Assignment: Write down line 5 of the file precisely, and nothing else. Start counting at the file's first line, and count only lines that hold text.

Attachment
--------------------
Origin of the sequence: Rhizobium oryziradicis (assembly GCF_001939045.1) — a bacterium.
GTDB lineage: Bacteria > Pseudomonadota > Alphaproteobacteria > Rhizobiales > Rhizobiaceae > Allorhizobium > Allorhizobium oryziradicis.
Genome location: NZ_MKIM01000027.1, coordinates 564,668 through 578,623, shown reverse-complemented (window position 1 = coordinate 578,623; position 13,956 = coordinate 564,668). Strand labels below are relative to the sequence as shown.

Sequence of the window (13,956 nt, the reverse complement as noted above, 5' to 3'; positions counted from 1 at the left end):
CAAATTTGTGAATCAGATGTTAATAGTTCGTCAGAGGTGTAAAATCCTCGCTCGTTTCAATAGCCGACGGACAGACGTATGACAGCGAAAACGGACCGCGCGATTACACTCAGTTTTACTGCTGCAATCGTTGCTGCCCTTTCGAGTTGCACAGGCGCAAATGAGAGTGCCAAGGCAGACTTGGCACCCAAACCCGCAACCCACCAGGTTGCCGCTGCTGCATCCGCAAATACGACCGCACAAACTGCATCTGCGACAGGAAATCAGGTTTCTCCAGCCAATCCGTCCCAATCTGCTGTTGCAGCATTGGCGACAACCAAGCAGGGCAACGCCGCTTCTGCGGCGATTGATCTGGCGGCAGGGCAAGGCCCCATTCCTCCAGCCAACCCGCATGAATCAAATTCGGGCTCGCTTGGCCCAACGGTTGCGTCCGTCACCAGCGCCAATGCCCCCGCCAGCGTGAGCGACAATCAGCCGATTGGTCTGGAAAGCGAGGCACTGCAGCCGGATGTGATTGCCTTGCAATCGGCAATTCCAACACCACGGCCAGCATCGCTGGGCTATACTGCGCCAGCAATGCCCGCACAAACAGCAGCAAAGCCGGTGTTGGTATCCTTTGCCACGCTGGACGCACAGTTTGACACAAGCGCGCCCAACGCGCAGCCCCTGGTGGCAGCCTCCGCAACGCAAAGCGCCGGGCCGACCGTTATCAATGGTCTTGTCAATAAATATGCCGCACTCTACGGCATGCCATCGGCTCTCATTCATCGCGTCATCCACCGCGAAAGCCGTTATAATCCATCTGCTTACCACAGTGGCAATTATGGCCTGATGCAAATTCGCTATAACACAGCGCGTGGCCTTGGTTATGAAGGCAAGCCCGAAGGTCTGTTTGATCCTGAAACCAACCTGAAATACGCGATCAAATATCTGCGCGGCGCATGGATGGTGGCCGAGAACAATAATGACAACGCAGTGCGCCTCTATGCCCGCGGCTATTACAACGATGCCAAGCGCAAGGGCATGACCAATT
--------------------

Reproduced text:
CAAATTTGTGAATCAGATGTTAATAGTTCGTCAGAGGTGTAAAATCCTCGCTCGTTTCAATAGCCGACGGACAGACGTATGACAGCGAAAACGGACCGCGCGATTACACTCAGTTTTACTGCTGCAATCGTTGCTGCCCTTTCGAGTTGCACAGGCGCAAATGAGAGTGCCAAGGCAGACTTGGCACCCAAACCCGCAACCCACCAGGTTGCCGCTGCTGCATCCGCAAATACGACCGCACAAACTGCATCTGCGACAGGAAATCAGGTTTCTCCAGCCAATCCGTCCCAATCTGCTGTTGCAGCATTGGCGACAACCAAGCAGGGCAACGCCGCTTCTGCGGCGATTGATCTGGCGGCAGGGCAAGGCCCCATTCCTCCAGCCAACCCGCATGAATCAAATTCGGGCTCGCTTGGCCCAACGGTTGCGTCCGTCACCAGCGCCAATGCCCCCGCCAGCGTGAGCGACAATCAGCCGATTGGTCTGGAAAGCGAGGCACTGCAGCCGGATGTGATTGCCTTGCAATCGGCAATTCCAACACCACGGCCAGCATCGCTGGGCTATACTGCGCCAGCAATGCCCGCACAAACAGCAGCAAAGCCGGTGTTGGTATCCTTTGCCACGCTGGACGCACAGTTTGACACAAGCGCGCCCAACGCGCAGCCCCTGGTGGCAGCCTCCGCAACGCAAAGCGCCGGGCCGACCGTTATCAATGGTCTTGTCAATAAATATGCCGCACTCTACGGCATGCCATCGGCTCTCATTCATCGCGTCATCCACCGCGAAAGCCGTTATAATCCATCTGCTTACCACAGTGGCAATTATGGCCTGATGCAAATTCGCTATAACACAGCGCGTGGCCTTGGTTATGAAGGCAAGCCCGAAGGTCTGTTTGATCCTGAAACCAACCTGAAATACGCGATCAAATATCTGCGCGGCGCATGGATGGTGGCCGAGAACAATAATGACAACGCAGTGCGCCTCTATGCCCGCGGCTATTACAACGATGCCAAGCGCAAGGGCATGACCAATT